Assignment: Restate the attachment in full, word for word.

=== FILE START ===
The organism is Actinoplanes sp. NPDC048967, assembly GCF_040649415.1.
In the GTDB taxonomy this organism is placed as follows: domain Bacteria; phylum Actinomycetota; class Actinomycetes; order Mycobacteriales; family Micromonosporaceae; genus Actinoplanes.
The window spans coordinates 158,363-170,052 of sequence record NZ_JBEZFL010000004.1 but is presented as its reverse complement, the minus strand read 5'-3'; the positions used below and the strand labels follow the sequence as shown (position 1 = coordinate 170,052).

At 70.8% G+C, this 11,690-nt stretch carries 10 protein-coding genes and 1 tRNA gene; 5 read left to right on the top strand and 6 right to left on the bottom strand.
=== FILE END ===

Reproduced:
The organism is Actinoplanes sp. NPDC048967, assembly GCF_040649415.1.
In the GTDB taxonomy this organism is placed as follows: domain Bacteria; phylum Actinomycetota; class Actinomycetes; order Mycobacteriales; family Micromonosporaceae; genus Actinoplanes.
The window spans coordinates 158,363-170,052 of sequence record NZ_JBEZFL010000004.1 but is presented as its reverse complement, the minus strand read 5'-3'; the positions used below and the strand labels follow the sequence as shown (position 1 = coordinate 170,052).

At 70.8% G+C, this 11,690-nt stretch carries 10 protein-coding genes and 1 tRNA gene; 5 read left to right on the top strand and 6 right to left on the bottom strand.